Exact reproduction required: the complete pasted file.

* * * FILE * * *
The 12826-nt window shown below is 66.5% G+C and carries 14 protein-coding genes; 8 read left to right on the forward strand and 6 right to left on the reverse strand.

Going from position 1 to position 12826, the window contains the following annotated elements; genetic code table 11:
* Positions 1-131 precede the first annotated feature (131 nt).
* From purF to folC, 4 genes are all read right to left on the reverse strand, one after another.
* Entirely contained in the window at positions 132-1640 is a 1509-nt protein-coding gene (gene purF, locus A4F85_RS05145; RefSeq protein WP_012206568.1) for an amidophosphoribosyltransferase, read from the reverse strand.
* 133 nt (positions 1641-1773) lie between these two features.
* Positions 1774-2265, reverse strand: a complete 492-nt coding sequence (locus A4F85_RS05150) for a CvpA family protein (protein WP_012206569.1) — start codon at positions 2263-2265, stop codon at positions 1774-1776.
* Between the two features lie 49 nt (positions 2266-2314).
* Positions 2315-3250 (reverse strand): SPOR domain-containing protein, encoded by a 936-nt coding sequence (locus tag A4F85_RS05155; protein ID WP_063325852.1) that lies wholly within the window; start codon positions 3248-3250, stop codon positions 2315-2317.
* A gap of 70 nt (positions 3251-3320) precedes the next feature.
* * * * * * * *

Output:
The 12826-nt window shown below is 66.5% G+C and carries 14 protein-coding genes; 8 read left to right on the forward strand and 6 right to left on the reverse strand.

Going from position 1 to position 12826, the window contains the following annotated elements; genetic code table 11:
* Positions 1-131 precede the first annotated feature (131 nt).
* From purF to folC, 4 genes are all read right to left on the reverse strand, one after another.
* Entirely contained in the window at positions 132-1640 is a 1509-nt protein-coding gene (gene purF, locus A4F85_RS05145; RefSeq protein WP_012206568.1) for an amidophosphoribosyltransferase, read from the reverse strand.
* 133 nt (positions 1641-1773) lie between these two features.
* Positions 1774-2265, reverse strand: a complete 492-nt coding sequence (locus A4F85_RS05150) for a CvpA family protein (protein WP_012206569.1) — start codon at positions 2263-2265, stop codon at positions 1774-1776.
* Between the two features lie 49 nt (positions 2266-2314).
* Positions 2315-3250 (reverse strand): SPOR domain-containing protein, encoded by a 936-nt coding sequence (locus tag A4F85_RS05155; protein ID WP_063325852.1) that lies wholly within the window; start codon positions 3248-3250, stop codon positions 2315-2317.
* A gap of 70 nt (positions 3251-3320) precedes the next feature.